Since the financial meltdown of 2008 there has been mounting public criticism of executive compensation in the US, especially in contrast to the pay of front line workers. (Today the disparity in income from the highest-paid executive to the average-paid worker in Fortune 500 companies is an ASTOUNDING 354 to 1.) Outsized CEO bonuses are probably the most controversial part of the equation. But while there is debate about whether those bonuses are merited, there is an absence of debate whether bonuses are useful motivators at all! I've reprised an older post to address this.
One of SO many things that the best rock groups can teach us about team performance is the value of self-direction.
Most of the top bands—from the Beatles to U2 to Green Day to the Dixie Chicks—have operated with a maximum of personal autonomy. No one was (or is) peeking over their shoulder, micromanaging them, directing them what to write or how to play.
This is helped by the fact that bands usually hire and fire their managers, not the other way around, which makes it abundantly clear who works for whom.
The importance of personal autonomy was brought home to me again reading psychologist Edward Deci's 1995 classic "Why We Do What We Do: Understanding Self-Motivation"—based on decades of research by himself, colleague Richard Ryan, and others.
Their experiments overwhelmingly confirmed a significant (and heterodox) proposition: under most conditions individuals and teams operate best when motivated by intrinsic values and worst when motivated by external controls and contingent rewards, including monetary bonuses. ("Contingent" means "IF you achieve X, THEN you'll be rewarded"—the classic "carrot" approach.)
Granted, it's important for workers to have sufficient—and equitable—baseline pay so that the whole issue of compensation is off the table. But additional financial incentives—contingent "if/then" rewards such as cash bonuses—are not useful motivators except for grunt work or tasks deemed undesirable.
To achieve outcomes that require some resourcefulness, intuition, or creativity, external controls and rewards are usually a bad idea—narrowing people's focus, blinding them to outside-the-lines solutions, encouraging them to take shortcuts, and compromising any long-term benefits that aren't rewarded by short-term bonuses. (Wall Street provides us ABUNDANT examples, including a quarterly-earnings obsession.)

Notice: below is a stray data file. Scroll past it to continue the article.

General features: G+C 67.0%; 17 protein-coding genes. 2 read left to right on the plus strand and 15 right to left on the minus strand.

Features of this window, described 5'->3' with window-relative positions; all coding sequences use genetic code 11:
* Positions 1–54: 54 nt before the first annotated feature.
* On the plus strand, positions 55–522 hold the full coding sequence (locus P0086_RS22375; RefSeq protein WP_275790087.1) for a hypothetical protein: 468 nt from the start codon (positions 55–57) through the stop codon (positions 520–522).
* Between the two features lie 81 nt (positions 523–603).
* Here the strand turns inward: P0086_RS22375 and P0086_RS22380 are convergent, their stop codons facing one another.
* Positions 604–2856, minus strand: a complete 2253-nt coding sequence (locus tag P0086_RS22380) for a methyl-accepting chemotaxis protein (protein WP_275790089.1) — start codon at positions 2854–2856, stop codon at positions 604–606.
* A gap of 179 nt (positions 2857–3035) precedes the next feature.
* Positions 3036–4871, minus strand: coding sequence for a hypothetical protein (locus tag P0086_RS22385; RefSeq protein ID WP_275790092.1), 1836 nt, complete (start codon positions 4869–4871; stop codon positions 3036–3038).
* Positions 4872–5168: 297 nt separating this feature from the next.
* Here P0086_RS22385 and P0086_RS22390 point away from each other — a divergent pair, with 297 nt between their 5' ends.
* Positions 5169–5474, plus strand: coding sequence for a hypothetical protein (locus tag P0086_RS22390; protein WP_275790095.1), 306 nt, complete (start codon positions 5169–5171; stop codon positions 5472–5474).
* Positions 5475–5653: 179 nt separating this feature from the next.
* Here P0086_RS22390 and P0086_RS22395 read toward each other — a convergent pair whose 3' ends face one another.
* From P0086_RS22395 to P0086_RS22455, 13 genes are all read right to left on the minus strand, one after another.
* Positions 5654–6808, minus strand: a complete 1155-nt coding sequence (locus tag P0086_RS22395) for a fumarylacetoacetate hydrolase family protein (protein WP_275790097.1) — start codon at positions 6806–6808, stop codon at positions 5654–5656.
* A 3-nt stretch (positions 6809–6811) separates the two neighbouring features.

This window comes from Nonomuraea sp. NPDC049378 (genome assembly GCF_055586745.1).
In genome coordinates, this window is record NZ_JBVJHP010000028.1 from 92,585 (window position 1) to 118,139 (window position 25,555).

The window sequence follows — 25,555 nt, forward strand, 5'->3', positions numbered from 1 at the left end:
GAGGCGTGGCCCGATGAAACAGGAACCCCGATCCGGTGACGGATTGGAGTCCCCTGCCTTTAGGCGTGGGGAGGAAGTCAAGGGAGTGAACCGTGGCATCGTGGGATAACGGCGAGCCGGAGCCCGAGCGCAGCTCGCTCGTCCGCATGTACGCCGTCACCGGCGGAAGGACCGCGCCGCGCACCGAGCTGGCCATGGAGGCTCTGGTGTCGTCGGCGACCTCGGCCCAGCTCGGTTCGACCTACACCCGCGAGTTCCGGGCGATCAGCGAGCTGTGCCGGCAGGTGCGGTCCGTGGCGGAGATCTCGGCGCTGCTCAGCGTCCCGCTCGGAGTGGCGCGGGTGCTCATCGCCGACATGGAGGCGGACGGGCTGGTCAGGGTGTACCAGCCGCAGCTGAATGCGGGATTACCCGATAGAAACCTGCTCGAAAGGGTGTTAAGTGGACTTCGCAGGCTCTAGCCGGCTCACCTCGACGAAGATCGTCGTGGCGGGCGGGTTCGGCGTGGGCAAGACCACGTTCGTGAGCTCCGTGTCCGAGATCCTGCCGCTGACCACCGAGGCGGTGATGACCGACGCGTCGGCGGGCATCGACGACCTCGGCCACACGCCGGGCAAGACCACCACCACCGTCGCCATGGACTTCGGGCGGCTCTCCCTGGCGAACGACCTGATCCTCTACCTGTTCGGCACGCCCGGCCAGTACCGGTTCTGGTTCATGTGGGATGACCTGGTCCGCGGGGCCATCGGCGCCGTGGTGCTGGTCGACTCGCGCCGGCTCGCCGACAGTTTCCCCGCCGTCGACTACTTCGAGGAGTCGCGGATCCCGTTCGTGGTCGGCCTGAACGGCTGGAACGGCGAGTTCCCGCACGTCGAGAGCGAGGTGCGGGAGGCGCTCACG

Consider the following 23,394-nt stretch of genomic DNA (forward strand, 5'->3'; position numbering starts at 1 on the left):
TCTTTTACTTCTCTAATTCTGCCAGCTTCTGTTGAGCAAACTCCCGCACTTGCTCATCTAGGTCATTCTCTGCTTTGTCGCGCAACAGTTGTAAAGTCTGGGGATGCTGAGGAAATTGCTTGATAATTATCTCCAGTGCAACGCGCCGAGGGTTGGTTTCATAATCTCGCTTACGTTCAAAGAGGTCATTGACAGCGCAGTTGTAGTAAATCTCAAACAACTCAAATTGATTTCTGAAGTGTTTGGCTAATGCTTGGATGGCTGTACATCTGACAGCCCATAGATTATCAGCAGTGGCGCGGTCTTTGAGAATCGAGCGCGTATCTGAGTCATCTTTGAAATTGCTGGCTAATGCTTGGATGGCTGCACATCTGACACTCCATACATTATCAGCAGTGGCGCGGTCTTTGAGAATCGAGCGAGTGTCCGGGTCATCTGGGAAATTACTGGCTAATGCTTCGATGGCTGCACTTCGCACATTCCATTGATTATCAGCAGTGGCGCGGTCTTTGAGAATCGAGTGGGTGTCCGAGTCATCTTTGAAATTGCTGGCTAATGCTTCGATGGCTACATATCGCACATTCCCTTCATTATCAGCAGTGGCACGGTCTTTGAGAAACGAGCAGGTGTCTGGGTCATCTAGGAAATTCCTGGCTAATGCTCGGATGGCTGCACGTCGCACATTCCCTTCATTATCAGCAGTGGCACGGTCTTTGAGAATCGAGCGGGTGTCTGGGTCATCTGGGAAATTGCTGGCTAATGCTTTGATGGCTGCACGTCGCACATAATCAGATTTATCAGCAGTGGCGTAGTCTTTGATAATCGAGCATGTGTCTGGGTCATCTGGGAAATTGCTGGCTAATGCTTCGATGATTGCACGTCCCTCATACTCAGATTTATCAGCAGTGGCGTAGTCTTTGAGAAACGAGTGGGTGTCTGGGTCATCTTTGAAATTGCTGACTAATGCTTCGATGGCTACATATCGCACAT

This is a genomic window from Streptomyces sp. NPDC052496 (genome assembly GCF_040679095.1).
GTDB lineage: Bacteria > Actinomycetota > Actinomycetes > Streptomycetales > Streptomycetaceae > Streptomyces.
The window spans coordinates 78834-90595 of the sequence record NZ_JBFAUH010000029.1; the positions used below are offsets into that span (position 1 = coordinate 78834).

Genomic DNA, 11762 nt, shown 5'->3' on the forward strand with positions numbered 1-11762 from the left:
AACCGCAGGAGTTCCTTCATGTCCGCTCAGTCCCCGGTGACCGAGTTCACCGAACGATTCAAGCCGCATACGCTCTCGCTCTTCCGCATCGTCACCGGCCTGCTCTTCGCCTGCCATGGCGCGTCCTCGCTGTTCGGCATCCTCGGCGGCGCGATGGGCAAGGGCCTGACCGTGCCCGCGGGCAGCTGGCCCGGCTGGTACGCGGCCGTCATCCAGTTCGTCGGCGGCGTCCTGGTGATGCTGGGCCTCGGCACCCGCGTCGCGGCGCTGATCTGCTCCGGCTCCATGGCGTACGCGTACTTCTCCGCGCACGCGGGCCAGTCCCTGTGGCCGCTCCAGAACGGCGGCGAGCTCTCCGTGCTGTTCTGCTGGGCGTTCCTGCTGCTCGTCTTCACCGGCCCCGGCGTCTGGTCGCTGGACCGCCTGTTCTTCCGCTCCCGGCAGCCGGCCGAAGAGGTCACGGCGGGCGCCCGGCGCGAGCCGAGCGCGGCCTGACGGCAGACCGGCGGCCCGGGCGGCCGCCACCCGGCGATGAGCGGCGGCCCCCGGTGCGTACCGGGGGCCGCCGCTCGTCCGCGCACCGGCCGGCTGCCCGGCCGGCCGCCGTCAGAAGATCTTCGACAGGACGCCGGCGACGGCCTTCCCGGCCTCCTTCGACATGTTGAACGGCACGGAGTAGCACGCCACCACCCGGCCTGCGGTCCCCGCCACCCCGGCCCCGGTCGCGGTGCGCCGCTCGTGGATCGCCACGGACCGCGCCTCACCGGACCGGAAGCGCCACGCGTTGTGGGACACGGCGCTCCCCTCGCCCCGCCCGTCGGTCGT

Dan Pink in his 2009 bestseller "Drive: The Surprising Truth About What Motivates Us"—which pulls in dozens of additional field studies by behavioral scientists, sociologists, and economists—comes to a similar conclusion: "The science shows that the secret to high performance isn't our biological drive or our reward-and-punishment drive, but our third drive—our deep-seated desire to direct our own lives, to extend and expand our abilities, and to live a life of purpose."
Unfortunately in our business organizations, management—by virtue of its reliance on carrot-and-stick controls—pursues compliance at the expense of engagement, while undermining and weakening intrinsic motivation. In Pink's words: "This era doesn't call for better management. It calls for a renaissance of self-direction."
So while a disruptive world economy—especially the Creative Economy—demands from us more energetic, imaginative, and innovative performance our businesses (and our schools) too often incentivize the opposite.
No wonder many of us rely on rock & roll for daily inspiration! (Also, I'm here to tell you that managers of rock bands don't earn 354 times what band members earn.)
Here's a terrific video, animated by RSA, that illustrates Dan Pink's findings.